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Drones examine Japan's damaged Fukushima nuclear reactor for the first time

Images taken by miniature drones deep inside a badly damaged reactor at the Fukushima nuclear plant reveal displaced control equipment and misshapen materials.

Images taken by miniature drones from deep inside a badly damaged reactor at the Fukushima nuclear plant show displaced control equipment and misshapen materials but leave many questions unanswered, underscoring the daunting task of decommissioning the plant.

The 12 photos released by the plant's operator are the first from inside the main structural support called the pedestal in the hardest-hit No. 1 reactor’s primary containment vessel, an area directly under the reactor's core. Officials had long hoped to reach the area to examine the core and melted nuclear fuel which dripped there when the plant's cooling systems were damaged by a massive earthquake and tsunami in 2011.

Earlier attempts with robots were unable to reach the area. The two-day probe using tiny drones was completed last week by Tokyo Electric Power Company Holdings, or TEPCO, which released the photos on Monday.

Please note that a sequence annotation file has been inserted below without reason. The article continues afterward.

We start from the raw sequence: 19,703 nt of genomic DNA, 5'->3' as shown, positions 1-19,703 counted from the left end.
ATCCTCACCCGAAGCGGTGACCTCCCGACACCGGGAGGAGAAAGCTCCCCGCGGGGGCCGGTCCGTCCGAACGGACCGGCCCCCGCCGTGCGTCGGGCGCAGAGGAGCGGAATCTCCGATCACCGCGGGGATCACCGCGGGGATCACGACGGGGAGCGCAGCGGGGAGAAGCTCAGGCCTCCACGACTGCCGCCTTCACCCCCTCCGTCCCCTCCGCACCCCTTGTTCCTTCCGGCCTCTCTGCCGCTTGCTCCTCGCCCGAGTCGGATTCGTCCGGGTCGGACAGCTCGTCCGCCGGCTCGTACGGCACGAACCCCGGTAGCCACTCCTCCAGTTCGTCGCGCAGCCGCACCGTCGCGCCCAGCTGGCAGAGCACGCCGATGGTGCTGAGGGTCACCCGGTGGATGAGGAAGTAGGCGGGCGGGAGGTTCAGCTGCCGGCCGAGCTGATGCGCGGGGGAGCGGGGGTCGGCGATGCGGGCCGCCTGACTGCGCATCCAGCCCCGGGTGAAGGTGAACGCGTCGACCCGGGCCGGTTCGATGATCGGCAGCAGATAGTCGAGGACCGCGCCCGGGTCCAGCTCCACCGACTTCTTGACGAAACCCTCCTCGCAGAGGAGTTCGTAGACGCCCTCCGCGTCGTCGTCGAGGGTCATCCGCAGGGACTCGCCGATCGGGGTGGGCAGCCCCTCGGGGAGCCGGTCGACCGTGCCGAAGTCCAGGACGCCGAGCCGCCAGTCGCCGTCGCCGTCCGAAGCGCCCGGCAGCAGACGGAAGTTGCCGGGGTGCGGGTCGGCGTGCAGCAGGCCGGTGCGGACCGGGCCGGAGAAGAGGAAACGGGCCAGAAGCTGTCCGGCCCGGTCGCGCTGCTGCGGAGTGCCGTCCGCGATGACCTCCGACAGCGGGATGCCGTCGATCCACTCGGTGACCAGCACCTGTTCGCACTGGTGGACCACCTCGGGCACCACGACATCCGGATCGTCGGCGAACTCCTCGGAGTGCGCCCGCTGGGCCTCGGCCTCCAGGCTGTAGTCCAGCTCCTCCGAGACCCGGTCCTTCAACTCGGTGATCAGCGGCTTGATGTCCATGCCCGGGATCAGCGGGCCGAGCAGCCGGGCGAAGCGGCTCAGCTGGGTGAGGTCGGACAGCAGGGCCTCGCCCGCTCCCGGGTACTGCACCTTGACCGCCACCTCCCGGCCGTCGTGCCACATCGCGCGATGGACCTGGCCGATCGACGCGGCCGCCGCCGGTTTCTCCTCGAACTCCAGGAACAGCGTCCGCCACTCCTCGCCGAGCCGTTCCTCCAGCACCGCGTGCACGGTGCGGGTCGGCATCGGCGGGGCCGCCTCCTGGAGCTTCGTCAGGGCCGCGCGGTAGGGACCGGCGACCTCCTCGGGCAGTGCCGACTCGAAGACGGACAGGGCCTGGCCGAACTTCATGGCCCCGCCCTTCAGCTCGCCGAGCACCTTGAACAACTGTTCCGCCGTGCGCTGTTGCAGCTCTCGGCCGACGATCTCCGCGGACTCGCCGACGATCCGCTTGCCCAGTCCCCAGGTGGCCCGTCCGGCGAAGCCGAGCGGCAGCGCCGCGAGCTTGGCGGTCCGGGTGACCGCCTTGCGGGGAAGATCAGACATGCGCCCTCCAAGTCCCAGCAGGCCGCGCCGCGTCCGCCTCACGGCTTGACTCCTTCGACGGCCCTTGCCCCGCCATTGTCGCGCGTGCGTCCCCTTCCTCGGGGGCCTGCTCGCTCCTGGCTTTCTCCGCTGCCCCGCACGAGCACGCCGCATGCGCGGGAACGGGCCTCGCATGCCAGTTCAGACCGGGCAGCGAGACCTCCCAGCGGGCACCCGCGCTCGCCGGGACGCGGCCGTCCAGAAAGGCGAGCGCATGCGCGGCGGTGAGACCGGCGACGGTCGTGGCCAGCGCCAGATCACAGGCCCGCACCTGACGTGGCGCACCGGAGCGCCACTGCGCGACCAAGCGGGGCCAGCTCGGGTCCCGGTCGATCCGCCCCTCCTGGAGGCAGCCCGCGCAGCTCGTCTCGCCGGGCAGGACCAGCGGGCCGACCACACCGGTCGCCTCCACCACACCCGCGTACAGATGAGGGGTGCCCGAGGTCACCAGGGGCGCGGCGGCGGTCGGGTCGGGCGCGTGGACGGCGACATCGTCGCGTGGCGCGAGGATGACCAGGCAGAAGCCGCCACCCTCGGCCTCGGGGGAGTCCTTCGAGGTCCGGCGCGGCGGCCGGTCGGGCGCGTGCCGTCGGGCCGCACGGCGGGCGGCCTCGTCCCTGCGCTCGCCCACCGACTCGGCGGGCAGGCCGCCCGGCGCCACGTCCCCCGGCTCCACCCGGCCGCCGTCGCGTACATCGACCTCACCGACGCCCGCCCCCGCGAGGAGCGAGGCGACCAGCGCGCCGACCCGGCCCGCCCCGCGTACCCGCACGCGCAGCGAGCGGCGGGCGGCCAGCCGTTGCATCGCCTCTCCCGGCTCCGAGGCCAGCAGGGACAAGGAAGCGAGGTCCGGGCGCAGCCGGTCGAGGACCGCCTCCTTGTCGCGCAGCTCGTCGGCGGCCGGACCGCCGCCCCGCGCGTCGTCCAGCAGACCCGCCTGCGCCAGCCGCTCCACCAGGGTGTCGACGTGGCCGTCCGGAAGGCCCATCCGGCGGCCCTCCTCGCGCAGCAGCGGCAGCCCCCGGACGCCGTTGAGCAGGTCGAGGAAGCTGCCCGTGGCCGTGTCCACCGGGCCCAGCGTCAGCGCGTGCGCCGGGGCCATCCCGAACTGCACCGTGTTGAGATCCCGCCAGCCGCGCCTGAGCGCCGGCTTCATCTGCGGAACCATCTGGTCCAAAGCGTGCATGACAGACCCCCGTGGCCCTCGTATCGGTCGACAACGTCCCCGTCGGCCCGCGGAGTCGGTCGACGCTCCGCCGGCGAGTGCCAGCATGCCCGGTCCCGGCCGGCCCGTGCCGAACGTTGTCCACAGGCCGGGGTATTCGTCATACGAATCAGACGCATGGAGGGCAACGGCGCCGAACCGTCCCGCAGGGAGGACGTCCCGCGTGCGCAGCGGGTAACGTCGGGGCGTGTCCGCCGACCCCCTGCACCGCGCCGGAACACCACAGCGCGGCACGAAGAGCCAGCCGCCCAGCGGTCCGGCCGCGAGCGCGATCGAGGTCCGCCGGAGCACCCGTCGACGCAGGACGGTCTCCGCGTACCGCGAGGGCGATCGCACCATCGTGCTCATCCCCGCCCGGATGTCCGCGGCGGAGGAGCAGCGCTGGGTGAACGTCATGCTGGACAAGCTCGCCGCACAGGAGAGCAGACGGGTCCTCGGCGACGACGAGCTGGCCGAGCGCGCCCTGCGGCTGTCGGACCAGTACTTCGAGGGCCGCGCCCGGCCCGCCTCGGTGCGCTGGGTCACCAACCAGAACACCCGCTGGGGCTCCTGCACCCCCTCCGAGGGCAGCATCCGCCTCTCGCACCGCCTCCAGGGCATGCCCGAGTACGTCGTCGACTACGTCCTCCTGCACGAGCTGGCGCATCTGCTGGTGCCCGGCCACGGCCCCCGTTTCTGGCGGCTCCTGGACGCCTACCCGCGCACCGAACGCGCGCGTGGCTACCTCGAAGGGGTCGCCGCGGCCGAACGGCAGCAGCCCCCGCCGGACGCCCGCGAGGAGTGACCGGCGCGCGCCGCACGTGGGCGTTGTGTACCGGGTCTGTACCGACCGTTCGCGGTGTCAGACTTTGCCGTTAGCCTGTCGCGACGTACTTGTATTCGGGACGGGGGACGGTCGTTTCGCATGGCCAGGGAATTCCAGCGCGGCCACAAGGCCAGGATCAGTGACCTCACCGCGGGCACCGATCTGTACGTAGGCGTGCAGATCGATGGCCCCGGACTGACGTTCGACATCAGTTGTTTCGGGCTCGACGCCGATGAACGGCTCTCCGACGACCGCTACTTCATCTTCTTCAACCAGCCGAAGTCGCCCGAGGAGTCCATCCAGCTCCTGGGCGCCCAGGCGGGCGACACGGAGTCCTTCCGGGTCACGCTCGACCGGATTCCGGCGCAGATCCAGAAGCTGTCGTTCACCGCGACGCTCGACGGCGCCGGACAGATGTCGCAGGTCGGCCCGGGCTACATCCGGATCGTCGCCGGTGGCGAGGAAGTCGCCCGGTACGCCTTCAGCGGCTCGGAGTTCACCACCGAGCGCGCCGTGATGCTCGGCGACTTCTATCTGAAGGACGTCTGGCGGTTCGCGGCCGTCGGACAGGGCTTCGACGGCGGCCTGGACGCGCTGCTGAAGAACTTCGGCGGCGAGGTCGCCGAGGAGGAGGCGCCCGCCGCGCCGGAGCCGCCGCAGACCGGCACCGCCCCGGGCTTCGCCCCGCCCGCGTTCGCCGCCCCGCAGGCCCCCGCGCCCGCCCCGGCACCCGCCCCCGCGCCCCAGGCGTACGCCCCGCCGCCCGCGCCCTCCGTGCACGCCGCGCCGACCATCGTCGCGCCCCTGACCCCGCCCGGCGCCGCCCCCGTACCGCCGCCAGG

About 880 tons of highly radioactive melted nuclear fuel remain inside the three damaged reactors. TEPCO is attempting to learn more about its location and condition to facilitate its removal so the plant can be decommissioned.

The high-definition color images captured by the drones show brown objects with various shapes and sizes dangling from various locations in the pedestal. Parts of the control-rod drive mechanism, which controls the nuclear chain reaction, and other equipment attached to the core were dislodged.

TEPCO officials said they were unable to tell from the images whether the dangling lumps were melted fuel or melted equipment without obtaining other data such as radiation levels. The drones did not carry dosimeters to measure radiation because they had to be lightweight and maneuverable.


The drone cameras could not see the bottom of the reactor core, in part because of the darkness of the containment vessel, officials said. Information from the probe could help future investigations of the melted debris which are key to developing technologies and robots for its removal, they said.

But the large amount that remains unknown about the interior of the reactors suggests how difficult it will be. Critics say the 30-40 year target for the plant's cleanup set by the government and TEPCO is overly optimistic.

The daunting decommissioning process has already been delayed for years by technical hurdles and the lack of data.

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